Three tales of of three things

2535935479_dde4457b43_z3 things. Giles Pegram always summarised his genius at key points with the phrase 3 things. Always right. In time, we all learnt the art. Three things. So here are three things about three things

Why do we say things in threes? The Philly Times gives a good summary. Deep stuff, a real insight. So, we have Giles summing up in three. And now my second three. Once I had some amazing training from Richard Olivier, son of Lord Olivier. He used Shakespeare’s Henry V to illustrate leadership, a sort of metaphor for modern-day corporate or sector leadership . He told us that Henry built his grand project around his allies – his first third. But he was conflicted over two other groups – critics and naysayers. He pondered about these two groups. Critics he decided he needed. They added value and a check against excess, a test for reality and to help you get it right. Naysayers – they needed to die. They were the project killjoy, the underminers, the force to stop something, to subvert it. Naysayers = death.

The challenge for Henry was to diagnose this correctly. A heavy price to pay if he got it wrong. In modern terms death may a bit extreme, but anyone with the experience of knowing a naysayer, will smile with the notion “if only”. So three things. Allies. Critics. Naysayers.
Most teams have their own thirds rule. I have practised this art for years and here it is. One third of the team you start with or inherit will be right, the gang to keep and build. One third wont be. They need facing. Addressing in whatever appropriate way, but they need addressing. You know in your heart it wont work, it’s not right and divorce is the only way – kindly. The final third – you dont know. You are open. With the right leadership, direction and conditions who knows. But you need to find out. Almost every team has this.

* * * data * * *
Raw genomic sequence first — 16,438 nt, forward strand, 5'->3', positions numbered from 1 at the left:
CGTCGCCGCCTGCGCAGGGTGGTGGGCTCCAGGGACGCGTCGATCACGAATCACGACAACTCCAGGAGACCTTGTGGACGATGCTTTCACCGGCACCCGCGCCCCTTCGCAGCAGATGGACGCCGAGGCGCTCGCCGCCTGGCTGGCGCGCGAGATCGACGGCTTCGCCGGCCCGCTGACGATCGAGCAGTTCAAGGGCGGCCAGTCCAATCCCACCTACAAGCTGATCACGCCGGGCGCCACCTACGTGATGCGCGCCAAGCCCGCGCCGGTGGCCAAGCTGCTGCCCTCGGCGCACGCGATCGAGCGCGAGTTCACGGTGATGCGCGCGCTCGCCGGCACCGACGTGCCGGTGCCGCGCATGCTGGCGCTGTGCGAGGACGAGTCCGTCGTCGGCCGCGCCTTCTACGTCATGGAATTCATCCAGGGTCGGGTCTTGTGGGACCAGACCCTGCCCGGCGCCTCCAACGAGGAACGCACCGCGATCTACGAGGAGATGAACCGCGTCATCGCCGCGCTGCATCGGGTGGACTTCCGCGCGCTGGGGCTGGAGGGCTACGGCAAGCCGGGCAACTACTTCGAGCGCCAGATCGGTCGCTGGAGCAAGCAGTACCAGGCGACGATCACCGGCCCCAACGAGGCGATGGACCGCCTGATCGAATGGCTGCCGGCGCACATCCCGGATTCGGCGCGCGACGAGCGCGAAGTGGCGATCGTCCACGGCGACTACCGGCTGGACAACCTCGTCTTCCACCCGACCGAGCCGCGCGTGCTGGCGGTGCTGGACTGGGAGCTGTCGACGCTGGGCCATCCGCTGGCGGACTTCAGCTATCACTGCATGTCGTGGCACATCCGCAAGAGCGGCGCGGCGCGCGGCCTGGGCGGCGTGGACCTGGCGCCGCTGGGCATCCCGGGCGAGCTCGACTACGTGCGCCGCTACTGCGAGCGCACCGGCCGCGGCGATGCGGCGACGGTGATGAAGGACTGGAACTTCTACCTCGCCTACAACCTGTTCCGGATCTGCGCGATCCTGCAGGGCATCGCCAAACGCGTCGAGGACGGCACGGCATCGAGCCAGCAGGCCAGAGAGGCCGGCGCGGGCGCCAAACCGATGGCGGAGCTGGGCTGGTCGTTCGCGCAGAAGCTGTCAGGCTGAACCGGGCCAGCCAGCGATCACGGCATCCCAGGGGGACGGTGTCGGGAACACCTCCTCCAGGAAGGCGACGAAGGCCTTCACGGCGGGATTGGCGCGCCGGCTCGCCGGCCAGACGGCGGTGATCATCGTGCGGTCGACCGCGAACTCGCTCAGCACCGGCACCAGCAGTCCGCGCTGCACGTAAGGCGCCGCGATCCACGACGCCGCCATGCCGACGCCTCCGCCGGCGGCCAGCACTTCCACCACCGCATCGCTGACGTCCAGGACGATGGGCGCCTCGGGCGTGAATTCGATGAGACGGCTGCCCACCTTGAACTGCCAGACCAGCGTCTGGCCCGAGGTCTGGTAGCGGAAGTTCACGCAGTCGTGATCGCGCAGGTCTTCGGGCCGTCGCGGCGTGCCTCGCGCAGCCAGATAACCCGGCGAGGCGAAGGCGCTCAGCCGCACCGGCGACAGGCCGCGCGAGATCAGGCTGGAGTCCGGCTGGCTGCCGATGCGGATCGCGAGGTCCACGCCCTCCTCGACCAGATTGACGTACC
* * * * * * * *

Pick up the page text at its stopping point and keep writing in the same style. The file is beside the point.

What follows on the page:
So three things. Firstly, sum up with three things. We remember three. Secondly, keep your friends, embrace you critics and kill your naysayers (metaphorically of course). And finally, build your teams honestly with the gang its going to work with, deal with the gang it wont work with and help the gang you aren’t sure about to step up.
No HR policies were damaged or compromised willingly in the writing of this hopefully helpful guide to the wonder of three.
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3 Comments

  1. Pingback: Random Things › Three tales of of <b>three things</b> | Stephen George's Blog

  2. Ah, the tricolon of classical rhetoric. Giles is such a man of letters. I bet he read his Cicero and Quintillian.

    It is a powerful device, speaking in threes. Once you know it’s power, you start hearing it all over the place – and yes, Messrs Cameron, Gove and Johnson are, perhaps not surprisingly, able exponents.

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